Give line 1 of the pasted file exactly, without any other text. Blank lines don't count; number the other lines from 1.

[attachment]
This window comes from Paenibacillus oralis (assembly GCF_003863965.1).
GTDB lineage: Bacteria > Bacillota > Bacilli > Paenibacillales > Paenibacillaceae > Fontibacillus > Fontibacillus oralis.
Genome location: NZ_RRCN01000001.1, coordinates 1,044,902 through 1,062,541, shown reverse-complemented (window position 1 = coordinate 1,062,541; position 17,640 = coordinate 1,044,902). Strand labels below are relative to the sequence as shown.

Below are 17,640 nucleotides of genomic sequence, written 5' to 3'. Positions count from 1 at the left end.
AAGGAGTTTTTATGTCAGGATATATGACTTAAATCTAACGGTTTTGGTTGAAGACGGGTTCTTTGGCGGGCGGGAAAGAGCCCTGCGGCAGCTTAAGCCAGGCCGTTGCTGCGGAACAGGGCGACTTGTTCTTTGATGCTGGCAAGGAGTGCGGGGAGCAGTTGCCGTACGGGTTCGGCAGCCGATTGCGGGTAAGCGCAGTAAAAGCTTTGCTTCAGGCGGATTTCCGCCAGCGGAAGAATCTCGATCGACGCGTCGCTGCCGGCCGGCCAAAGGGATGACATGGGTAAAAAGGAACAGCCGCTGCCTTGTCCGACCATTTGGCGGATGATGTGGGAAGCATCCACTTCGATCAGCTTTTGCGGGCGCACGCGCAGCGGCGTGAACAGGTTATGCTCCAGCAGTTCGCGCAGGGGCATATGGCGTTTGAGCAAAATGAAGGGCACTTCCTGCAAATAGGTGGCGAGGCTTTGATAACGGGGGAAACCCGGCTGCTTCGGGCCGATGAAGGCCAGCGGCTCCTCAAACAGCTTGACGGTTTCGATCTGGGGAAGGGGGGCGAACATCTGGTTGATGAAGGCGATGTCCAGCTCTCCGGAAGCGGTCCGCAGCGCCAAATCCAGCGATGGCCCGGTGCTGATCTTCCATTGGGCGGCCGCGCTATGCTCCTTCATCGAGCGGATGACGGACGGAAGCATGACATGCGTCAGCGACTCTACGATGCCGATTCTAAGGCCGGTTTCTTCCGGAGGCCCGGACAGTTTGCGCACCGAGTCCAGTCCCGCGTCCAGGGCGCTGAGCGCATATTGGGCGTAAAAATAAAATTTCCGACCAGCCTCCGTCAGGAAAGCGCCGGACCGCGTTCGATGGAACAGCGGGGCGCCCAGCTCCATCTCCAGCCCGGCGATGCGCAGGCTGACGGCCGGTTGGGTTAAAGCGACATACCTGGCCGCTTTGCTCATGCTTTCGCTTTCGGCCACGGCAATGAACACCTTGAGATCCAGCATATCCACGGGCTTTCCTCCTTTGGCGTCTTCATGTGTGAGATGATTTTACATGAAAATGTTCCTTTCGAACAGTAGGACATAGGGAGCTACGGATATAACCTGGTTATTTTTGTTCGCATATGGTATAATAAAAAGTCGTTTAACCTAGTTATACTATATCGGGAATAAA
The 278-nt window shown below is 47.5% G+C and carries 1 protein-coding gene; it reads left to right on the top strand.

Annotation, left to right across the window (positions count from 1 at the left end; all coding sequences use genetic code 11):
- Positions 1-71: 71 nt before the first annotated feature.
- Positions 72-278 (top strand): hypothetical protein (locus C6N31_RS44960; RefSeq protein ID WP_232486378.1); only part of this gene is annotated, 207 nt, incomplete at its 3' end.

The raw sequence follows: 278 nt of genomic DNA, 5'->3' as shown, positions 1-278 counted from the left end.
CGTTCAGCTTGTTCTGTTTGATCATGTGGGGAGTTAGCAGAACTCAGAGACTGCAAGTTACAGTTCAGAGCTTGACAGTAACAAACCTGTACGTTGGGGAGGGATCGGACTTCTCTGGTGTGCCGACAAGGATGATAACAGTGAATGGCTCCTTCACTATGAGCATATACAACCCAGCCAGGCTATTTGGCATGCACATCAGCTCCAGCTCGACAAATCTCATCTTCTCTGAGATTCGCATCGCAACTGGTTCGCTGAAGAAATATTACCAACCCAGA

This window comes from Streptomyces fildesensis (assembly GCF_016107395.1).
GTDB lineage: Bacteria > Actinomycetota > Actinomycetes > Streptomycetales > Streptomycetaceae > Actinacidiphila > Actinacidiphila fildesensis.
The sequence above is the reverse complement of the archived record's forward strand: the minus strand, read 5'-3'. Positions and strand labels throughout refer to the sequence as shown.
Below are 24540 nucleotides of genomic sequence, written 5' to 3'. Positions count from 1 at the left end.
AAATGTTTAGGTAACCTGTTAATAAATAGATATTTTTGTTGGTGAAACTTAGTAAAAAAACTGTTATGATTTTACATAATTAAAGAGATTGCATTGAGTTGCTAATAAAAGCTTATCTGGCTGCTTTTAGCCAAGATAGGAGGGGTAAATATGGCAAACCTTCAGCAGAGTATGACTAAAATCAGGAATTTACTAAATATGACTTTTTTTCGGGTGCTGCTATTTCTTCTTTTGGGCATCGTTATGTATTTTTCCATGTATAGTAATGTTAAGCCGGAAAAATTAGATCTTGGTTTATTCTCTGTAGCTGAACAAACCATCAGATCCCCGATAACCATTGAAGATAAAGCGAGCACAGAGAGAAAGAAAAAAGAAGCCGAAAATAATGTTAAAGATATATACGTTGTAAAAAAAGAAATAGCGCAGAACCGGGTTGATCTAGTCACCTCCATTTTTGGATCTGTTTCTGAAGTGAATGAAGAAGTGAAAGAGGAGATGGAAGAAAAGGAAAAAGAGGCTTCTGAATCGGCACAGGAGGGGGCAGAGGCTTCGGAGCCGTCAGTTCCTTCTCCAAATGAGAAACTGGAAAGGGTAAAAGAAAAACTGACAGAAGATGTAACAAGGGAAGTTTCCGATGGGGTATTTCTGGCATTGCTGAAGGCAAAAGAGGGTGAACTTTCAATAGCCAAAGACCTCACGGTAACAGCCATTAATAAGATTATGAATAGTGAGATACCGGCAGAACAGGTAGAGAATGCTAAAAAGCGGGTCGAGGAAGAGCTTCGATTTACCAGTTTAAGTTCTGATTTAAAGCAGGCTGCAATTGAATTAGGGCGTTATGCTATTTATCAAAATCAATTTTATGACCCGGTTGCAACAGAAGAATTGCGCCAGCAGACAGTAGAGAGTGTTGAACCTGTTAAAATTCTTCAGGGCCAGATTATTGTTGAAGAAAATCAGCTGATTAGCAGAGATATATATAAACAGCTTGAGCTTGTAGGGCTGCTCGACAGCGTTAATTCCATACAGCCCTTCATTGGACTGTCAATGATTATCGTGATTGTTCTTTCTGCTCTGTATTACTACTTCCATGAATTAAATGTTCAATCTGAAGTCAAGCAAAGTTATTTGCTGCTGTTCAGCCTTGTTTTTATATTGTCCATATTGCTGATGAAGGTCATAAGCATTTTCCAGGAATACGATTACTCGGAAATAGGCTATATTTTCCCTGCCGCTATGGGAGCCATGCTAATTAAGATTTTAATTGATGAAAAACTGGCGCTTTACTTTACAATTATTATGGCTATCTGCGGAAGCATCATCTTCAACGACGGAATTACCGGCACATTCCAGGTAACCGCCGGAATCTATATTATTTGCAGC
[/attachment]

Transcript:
This window comes from Paenibacillus oralis (assembly GCF_003863965.1).